Why are there more rail strikes and which routes are affected?

Stopping trains? Drivers working for LNER (train on left) and Northern (right) have voted overwhelmingly to strike (Simon Calder)
Stopping trains? Drivers working for LNER (train on left) and Northern (right) have voted overwhelmingly to strike (Simon Calder)

The train drivers’ union, Aslef, has given notice to 12 train operators that its members will walk out on Saturday 1 and Wednesday 5 October.

The first date is the day before the London Marathon, when many runners would plan to travel by train to the capital. The Conservative Party conference also opens in Birmingham on 2 October and ends on the day of the second strike.

A stoppage had been planned for Thursday 15 September, but within hours of the news of the death of the Queen the union said it was “postponing its industrial action”.

The walk-outs are the latest in a series of stoppages by rail workers through the summer.

These are the key questions and answers.

Which train operators will be affected by the strike?

Six of the train operators are mainly intercity:

  • Avanti West Coast

  • CrossCountry

  • GWR

  • Hull Trains

  • LNER

  • TransPennine Express

The other six are mainly commuter operators:

  • Chiltern

  • Greater Anglia

  • London Overground

  • Northern

  • Southeastern

  • West Midlands Trains

Why are the strikes happening?

Aslef says: “Most train drivers haven’t had a pay increase since 2019. When inflation goes up and pay doesn’t, that’s a real-terms pay cut.

“Senior managers in our industry take home huge salaries; rail operators have paid dividends to their shareholders right through the pandemic, and the rolling stock companies (who own the trains and lease them back out) have made billions.

“The claim that there’s no money left to pay rail workers properly is just not true.”

Strike ballots among train drivers have typically ended 90:10 in favour of strikes, on high turn-outs.

Will any trains run on the strike days?

Yes. Passengers can expect to be told to attempt to travel only if essential, but as with previous strike days many trains will run.

The train operators fall into three groups:

  • Unaffected, because drivers will be working normally. This includes East Midlands Railway, Grand Central, Lumo, Merseyrail, ScotRail and Transport for Wales, as well as the Great Northern/Southern/Thameslink combo operating north and south of London.

  • Running a partial service: past experience suggests most of the strike-hit companies will be in this category, including Avanti West Coast, CrossCountry, GWR, Hull Trains, LNER, Northern and TransPennine Express.

  • No trains: Southeastern and London Overground have previously been in this category.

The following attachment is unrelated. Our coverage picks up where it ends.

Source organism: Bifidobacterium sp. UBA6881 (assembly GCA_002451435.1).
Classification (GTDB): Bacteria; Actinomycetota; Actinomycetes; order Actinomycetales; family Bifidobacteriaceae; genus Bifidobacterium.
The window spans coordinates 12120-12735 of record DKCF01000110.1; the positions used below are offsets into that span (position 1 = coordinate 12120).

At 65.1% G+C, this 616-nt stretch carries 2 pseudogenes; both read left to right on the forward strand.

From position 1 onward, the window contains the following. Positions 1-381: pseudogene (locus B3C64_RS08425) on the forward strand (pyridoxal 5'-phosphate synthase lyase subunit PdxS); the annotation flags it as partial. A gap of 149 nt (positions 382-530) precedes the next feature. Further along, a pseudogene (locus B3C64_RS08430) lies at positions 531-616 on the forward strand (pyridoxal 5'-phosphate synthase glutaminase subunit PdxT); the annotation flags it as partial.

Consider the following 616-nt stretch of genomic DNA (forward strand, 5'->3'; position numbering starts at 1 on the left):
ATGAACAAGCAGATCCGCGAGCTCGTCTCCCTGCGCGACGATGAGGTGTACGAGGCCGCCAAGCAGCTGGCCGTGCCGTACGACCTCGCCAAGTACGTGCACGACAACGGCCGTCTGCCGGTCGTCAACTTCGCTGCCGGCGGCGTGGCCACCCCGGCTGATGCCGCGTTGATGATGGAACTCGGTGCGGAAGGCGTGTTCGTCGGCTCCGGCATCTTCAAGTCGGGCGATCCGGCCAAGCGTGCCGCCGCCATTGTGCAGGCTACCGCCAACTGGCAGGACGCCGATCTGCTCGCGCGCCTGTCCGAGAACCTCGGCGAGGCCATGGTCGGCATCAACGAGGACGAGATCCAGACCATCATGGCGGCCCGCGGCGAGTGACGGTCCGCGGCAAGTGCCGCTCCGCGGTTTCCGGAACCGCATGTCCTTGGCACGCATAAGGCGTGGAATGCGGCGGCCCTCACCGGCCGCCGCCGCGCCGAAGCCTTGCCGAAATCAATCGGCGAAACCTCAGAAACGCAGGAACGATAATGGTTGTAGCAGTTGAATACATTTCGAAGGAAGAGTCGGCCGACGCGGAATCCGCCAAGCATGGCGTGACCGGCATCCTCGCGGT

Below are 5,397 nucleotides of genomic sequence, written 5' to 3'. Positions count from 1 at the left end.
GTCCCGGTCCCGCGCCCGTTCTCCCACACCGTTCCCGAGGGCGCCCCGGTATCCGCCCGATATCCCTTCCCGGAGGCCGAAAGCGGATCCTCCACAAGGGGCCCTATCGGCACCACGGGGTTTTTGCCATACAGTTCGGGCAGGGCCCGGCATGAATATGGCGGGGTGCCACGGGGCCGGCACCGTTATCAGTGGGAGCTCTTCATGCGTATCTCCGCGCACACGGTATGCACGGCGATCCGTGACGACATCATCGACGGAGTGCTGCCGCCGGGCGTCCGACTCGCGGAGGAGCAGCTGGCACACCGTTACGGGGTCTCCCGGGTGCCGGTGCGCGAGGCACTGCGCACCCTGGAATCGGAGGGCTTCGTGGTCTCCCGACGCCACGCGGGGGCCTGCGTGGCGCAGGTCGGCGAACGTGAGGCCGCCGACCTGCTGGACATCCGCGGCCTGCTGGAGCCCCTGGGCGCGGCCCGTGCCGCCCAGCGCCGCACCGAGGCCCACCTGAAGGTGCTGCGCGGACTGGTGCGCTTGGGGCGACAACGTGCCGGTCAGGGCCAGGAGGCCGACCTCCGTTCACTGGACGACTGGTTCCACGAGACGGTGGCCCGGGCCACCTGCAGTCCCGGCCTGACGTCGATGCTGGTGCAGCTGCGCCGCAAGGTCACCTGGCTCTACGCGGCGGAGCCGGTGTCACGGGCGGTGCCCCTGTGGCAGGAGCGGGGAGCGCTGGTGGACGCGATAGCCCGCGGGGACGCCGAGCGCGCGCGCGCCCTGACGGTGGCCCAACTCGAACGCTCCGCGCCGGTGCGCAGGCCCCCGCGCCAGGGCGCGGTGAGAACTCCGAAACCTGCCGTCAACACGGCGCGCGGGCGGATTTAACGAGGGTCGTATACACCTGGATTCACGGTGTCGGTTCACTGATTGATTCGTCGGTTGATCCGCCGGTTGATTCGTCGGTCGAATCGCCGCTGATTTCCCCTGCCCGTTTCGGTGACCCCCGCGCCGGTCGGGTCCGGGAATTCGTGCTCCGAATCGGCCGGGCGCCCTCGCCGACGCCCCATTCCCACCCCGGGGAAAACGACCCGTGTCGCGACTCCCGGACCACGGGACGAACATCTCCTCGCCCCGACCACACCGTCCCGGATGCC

Where partial services are operated, they may be skeletal. For example, on previous strike days the main GWR service has been an hourly train each way between London Paddington and Bristol.

On the East Coast main line from Edinburgh, northeast England and Yorkshire to London, Lumo and Grand Central should be running normal services – though trains are likely to be busy. The same applies for ScotRail and Transport for Wales links, especially when they duplicate routes on which intercity trains have been cancelled, such as Aberdeen to Edinburgh and Swansea via Cardiff to Newport.

Can I book tickets for strike dates?

On train operators that are unaffected, yes – and some advance deals should be on offer. On affected rail firms that are running some services, you can buy anytime or off-peak tickets and climb on board – if there is physically room.

What if I have an advance ticket booked already for one of the strike days?

You should be able to get a refund or a voucher. If your train is cancelled but others are running, you can travel on the nearest alternative departure before or after the journey.

Will Eurostar trains from London to Paris, Brussels and Amsterdam be affected?

No. At this stage Network Rail signallers are expected to work normally, which means a full service should operate.

Will other strikes be called?

Almost certainly. As well as Aslef strikes on 1 and 5 October, the RMT is expected to announce fresh strikes next week for October. At least 14 days’ notice must be given for any stoppage. With an announcement unlikely before 20 September at the earliest, action is unlikely before 4 October.

Can I book with much certainty?

Not very far ahead. As the journalist Daniel Puddicombe notes, the “Book with Confidence” scheme expires at the end of September. This offer, design to entice travellers back to the railway after Covid, allows people who book advance tickets online to cancel for a voucher up to 6pm the day before departure.

“Realistically people can now only really plan 14 days in advance for the foreseeable future,” he says. “Joy.”

How long will these disputes drag on?

The unions make it clear they are prepared for a long haul.

But in a letter to the new transport secretary, Anne-Marie Trevelyan, RMT general secretary Mick Lynch said: ”There is clearly now the opportunity for a new approach from the government to facilitate discussions between the RMT and the employers where the train companies and Network Rail are given more flexibility to secure a deal that is in the interests of workers, passengers and the country as a whole.“

Union bosses say the Department for Transport (DfT) is pulling strings and preventing the operators from making pay offers that would approach the current rate of inflation – almost 10 per cent.

The government maintains that any pay settlement must include productivity agreements for “modernisation” of the rail network. Since the lockdowns of the Covid-19 pandemic, revenue from tickets has slumped with far fewer commuters buying season tickets.

Ms Trevelyan has invited the general secretaries of the three main rail unions to talks and met the Aslef general secretary, Mick Whelan, on Wednesday 14 September.